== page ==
Hungary passes chilling anti-LGBT+ law putting the UK’s Section 28 to shame

thousands protest outside Hungary's parliament against a bill which has now passed, banning the mention of LGBT+ people in schools

Lawmakers in Hungary have passed a bill that bans any discussion of LGBT+ people in schools and in the media, in an almost unanimous vote.

On Tuesday (15 June), the country’s National Assembly passed the legislation, an amendment to an anti-paedophilia law, in a 157-1 vote.

The bill was submitted to parliament last week by Hungary’s right-wing party Fidesz, led by anti-LGBT+ prime minister Viktor Orbán, which holds a parliamentary majority.

It was also strongly backed by the right-wing Jobbik party, which in 2012 proposed a bill to ban the “promotion of sexual deviations”, threatening those found guilty of prison sentences of up to eight years.

Just a single independent lawmaker voted against it.

The new law makes it illegal to depict or discuss different gender identities and sexual orientations in schools, and also bans any LGBT+ content in advertising or media which could be seen by minors. It also establishes a government-approved list of organisations which are allowed to provide sex education in schools.

Director of Amnesty International Hungary, David Vig, said in a statement: “This is a dark day for LGBT+ rights and for Hungary… This new legislation will further stigmatise LGBT+ people and their allies.

“It will expose people already facing a hostile environment to even greater discrimination.”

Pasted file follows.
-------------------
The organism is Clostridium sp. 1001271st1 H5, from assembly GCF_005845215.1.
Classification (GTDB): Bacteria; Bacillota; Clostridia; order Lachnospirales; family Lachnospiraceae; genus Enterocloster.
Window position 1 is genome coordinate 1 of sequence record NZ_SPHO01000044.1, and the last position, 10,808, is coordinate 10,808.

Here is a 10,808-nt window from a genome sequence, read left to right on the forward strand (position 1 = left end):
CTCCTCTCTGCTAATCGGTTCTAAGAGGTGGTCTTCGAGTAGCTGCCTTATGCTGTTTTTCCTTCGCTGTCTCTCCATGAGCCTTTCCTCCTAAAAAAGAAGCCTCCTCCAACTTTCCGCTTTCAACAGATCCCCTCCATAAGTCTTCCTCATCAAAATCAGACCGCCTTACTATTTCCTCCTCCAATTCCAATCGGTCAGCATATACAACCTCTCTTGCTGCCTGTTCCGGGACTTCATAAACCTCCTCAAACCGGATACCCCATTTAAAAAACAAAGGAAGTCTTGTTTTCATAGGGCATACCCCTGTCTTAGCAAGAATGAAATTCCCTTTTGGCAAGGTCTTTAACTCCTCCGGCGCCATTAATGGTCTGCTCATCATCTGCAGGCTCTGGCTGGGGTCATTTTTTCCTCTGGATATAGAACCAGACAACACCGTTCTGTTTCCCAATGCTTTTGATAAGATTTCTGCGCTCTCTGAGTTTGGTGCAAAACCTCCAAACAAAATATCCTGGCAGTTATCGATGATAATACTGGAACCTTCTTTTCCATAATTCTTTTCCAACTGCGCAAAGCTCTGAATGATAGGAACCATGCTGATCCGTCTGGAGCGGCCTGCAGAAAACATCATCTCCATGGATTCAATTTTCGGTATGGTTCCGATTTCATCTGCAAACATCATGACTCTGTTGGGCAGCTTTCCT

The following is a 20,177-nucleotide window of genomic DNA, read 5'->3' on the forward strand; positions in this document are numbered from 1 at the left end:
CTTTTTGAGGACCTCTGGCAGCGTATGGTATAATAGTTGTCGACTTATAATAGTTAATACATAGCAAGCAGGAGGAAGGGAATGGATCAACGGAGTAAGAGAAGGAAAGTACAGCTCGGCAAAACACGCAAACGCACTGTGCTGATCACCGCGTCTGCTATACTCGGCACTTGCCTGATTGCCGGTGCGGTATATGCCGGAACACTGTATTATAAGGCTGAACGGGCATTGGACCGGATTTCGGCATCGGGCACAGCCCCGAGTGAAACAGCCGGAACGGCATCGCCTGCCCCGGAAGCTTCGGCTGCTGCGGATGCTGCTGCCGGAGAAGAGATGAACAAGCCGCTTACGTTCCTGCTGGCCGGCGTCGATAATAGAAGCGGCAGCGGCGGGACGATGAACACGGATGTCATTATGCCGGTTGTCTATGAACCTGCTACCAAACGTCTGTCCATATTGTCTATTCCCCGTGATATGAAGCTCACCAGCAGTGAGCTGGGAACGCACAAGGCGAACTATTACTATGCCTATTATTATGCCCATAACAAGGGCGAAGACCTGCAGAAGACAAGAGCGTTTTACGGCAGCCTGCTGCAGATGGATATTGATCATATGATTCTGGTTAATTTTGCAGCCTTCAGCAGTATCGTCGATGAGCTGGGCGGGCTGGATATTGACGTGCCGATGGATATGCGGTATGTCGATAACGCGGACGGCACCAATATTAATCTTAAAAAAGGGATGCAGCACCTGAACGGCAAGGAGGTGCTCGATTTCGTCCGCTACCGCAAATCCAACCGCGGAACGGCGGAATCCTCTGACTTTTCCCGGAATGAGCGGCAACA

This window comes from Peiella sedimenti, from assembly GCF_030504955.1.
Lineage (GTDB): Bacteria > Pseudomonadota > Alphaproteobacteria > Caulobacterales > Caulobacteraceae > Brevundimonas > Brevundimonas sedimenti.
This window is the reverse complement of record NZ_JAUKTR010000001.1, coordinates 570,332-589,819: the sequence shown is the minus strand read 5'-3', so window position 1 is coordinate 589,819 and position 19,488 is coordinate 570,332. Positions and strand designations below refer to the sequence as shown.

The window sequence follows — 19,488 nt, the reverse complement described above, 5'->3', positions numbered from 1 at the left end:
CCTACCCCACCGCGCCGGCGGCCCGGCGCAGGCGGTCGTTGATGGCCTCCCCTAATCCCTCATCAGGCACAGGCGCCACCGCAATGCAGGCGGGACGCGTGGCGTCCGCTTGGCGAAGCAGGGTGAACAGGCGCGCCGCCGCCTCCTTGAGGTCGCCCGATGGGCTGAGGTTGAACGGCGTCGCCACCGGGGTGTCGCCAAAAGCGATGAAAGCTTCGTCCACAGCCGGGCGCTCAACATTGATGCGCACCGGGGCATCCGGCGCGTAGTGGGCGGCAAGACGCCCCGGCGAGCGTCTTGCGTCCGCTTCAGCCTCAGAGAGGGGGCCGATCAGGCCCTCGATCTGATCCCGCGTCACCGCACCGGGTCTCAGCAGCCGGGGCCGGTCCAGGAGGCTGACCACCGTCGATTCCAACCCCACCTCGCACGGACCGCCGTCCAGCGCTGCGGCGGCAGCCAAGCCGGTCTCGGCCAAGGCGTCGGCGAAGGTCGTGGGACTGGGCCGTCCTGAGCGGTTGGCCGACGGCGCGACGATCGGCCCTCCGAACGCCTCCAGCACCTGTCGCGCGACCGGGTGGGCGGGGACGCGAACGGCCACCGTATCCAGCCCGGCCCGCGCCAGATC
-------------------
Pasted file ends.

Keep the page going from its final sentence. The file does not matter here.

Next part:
He added: “Tagging these amendments to a bill that seeks to crack down on child abuse appears to be a deliberate attempt by the Hungarian government to conflate paedophilia with LGBT+ people.”

The legislation in Hungary has been compared to Russia’s “gay propaganda” ban, as well as to Margaret Thatcher’s Section 28 in the UK, which banned the “promotion” of LGBT+ issues in schools.


Responding to the vote, Hungarian LGBT+ rights organisation Háttér Társaság said in a statement that it was “eerily similar” to the “gay propaganda” ban in Russia, “which, in addition to inciting hatred against the LGBT+ community, also makes scientific dialogue and outreach work related to queer and transgender people impossible”.

It continued: “The amendment also clearly violates the right to freedom of expression, human dignity and equal treatment.

“This move endangers the mental health of LGBT+ youth and adults, and prevents them from accessing information and support in a timely, preventative manner. LGBT+ people have the right to live as members of society with equal dignity, without stigma and oppressive taboos.”

The day before the vote, thousands of people protested outside Hungarian parliament urging politicians to reject the law, and a petition against it was signed by more than 100,000 people.

This proved, Háttér Társaság said, that the law was being “forced on people without society’s support, in the hope of profiting from incitement to hatred”.

Budapest mayor Gergely Karácsony wrote on Facebook: “On this shameful day, the opposition’s place is not in the parliament but on the streets.”

Opposition lawmaker Anna Donáth called on the EU to take immediate action against the bill, telling The Guardian: “The law is incompatible with the fundamental values of European democratic societies as well as the values of the Hungarian citizens and is only the latest of many shameful attacks on LGBT+ rights by Viktor Orbán’s government.

“We need more European examples and more acceptance instead of Russian examples of propaganda laws.”